Fractal Design Define R4 Review 16

Fractal Design Define R4 Review

Value & Conclusion »

Assembly


Installing the motherboard within the R4 is done with the usual combination of spacers and screws. As you can see, there is plenty of space around the CPU cooler, making even large units fit.


To install the hard drive, Fractal Design has employed the same method as with the Define series. Simply pull the white tray out and secure the 2.5 or 3.5 inch drive with the supplied screws. Thanks to the rubber lining, you won't have to worry about any vibrations here.


Simply slide the drive into the slot of your choice until it snaps into place. While you won't need to worry about it sliding out during transport, Fractal also gives you the option to screw the tray down with a single thumbscrew. The width of the Define R4 means there is plenty of space on the other side for any cables to be attached easily. You won't have to buy special, angled cables.


Installing the optical drive is extremely easy as well. Take out the cover and slide the drive into the chassis with an appropriate amount of force. Once inserted, simply use the included thumbscrews: quick, easy, and tool-less.


Fractal Design was kind enough to send us their first PSU for use with this case review. It is named Tesla R2 and features 80Plus Gold Certification. We got the 500W unit for this chassis. The PSU looks quite cool and manages to impress with a unique look and feel. The Tesla R2 certainly looks spiffy within the Define R4.


Cable management is really easy inside this case once everything is installed. Everything can be routed and hidden well. You should be able to keep things nice and tidy even after filling this chasis to the rim. Thanks to ample space between the mainboard-tray and the side of the chassis, even thick cables can be run through here.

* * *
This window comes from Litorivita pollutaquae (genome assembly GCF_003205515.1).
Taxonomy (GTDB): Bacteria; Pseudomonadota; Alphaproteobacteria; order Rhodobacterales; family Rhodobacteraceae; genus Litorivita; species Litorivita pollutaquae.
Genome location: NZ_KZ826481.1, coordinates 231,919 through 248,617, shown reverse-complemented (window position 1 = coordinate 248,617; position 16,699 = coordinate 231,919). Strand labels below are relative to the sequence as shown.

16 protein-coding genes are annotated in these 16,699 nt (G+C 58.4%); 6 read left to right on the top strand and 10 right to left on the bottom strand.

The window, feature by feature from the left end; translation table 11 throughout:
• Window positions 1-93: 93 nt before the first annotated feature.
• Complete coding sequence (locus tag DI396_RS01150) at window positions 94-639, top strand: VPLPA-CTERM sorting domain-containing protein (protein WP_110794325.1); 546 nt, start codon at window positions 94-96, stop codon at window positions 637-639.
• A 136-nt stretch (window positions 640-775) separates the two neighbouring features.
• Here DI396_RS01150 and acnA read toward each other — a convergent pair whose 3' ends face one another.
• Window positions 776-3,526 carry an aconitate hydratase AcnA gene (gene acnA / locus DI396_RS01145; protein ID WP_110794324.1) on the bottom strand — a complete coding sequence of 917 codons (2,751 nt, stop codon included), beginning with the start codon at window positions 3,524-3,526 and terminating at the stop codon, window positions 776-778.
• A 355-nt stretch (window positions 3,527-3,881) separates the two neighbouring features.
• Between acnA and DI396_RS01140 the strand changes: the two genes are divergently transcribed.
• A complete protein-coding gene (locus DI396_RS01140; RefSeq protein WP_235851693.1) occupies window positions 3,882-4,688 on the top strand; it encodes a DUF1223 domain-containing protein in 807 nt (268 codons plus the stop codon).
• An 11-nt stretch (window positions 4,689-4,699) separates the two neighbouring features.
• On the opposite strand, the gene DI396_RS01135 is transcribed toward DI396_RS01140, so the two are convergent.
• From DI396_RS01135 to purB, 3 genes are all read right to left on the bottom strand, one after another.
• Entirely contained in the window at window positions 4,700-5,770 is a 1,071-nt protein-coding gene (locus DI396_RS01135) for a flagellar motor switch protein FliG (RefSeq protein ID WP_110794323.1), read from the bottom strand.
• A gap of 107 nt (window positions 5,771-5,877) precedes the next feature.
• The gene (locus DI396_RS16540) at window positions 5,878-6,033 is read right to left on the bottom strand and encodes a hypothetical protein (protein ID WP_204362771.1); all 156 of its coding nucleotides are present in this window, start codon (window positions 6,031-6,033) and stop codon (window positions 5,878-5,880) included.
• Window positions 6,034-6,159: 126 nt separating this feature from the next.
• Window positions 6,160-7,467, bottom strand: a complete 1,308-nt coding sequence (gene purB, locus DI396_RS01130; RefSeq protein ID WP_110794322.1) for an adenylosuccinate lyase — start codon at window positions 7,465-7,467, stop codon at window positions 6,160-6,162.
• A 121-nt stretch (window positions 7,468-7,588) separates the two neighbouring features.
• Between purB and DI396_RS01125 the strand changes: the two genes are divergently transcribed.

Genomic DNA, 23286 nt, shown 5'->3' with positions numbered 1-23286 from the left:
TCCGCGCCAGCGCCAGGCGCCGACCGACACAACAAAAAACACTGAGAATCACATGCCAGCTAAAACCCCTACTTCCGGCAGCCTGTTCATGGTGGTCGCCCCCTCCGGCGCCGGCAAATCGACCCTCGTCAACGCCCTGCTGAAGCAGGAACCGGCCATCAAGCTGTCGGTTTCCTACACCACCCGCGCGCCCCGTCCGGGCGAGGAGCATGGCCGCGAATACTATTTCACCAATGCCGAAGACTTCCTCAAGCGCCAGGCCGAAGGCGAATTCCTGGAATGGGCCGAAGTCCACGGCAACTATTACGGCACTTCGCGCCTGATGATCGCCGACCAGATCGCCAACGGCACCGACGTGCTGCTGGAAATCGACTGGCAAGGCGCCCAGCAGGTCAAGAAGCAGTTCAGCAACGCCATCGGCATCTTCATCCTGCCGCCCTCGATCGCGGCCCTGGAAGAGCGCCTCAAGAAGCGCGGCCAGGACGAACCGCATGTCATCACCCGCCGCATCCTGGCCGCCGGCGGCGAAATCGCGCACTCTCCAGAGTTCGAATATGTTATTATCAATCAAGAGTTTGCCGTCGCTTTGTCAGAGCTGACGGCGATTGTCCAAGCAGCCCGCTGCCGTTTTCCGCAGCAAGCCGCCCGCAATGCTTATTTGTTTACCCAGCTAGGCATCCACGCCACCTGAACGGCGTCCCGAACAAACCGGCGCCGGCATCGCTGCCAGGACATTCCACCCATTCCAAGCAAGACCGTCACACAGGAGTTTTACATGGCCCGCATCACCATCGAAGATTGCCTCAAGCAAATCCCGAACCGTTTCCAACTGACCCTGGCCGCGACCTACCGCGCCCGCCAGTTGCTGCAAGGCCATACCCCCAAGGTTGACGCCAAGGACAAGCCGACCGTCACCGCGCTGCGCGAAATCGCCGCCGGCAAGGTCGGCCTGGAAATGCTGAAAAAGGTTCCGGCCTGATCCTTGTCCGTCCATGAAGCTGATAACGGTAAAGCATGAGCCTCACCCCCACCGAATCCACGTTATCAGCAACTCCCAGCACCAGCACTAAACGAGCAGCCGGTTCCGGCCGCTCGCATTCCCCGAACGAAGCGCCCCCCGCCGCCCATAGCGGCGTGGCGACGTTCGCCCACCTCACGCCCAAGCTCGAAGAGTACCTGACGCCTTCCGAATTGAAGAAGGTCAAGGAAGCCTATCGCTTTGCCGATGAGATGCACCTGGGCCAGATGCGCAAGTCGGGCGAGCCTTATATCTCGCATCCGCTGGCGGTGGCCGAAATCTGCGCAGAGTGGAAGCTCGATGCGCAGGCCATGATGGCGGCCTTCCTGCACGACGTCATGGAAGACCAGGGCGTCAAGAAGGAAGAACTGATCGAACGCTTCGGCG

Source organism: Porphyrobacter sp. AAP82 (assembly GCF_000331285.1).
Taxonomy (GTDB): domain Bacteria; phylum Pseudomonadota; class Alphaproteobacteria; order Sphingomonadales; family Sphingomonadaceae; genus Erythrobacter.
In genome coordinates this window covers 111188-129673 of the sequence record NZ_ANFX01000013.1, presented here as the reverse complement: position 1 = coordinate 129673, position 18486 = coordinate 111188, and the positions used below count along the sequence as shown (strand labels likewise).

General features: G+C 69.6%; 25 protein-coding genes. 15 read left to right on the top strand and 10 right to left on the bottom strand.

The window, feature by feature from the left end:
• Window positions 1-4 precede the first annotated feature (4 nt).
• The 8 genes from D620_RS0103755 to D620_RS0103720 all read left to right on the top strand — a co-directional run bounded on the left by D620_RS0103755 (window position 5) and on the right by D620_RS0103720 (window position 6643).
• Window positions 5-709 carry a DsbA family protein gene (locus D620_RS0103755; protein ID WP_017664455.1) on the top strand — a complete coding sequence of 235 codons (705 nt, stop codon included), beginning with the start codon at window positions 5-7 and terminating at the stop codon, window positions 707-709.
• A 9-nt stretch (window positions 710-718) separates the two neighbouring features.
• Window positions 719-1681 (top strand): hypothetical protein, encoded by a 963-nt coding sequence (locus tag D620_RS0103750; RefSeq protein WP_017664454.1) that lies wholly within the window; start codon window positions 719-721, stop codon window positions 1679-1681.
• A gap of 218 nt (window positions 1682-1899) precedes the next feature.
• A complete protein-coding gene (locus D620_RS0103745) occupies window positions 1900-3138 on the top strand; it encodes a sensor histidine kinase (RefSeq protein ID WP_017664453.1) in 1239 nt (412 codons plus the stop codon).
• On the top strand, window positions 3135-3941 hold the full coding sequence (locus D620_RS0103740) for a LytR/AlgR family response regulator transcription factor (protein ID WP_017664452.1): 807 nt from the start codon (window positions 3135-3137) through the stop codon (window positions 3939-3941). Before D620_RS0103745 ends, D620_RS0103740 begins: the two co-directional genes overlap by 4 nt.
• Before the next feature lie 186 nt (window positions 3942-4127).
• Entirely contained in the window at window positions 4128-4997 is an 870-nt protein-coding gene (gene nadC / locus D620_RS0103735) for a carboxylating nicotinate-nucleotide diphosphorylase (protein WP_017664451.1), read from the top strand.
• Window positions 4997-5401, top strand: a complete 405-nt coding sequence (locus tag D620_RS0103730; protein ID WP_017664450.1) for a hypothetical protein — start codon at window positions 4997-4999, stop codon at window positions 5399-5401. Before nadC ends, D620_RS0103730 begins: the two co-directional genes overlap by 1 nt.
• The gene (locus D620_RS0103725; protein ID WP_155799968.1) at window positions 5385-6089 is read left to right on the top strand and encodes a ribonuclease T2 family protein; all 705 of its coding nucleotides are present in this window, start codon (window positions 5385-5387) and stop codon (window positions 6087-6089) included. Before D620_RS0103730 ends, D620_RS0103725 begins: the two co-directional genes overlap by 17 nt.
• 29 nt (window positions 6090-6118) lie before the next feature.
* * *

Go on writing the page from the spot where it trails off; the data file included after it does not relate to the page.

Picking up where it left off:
Finished Looks


The first notable thing, once everything was put back together and turned on, is the good encapsulation of the noise generated by all internal components. The two included fans are very quiet and can be turned down even more with the included controller. The drives are hidden nicely behind the door, while everything is where you would expect it to be when viewed from the rear.


While the power LED on the black case is blue, Fractal has opted for a red one on the white version. Both of them look good in their respective environments, and I am glad to see that Fractal has decided to change the color in its white chassis.
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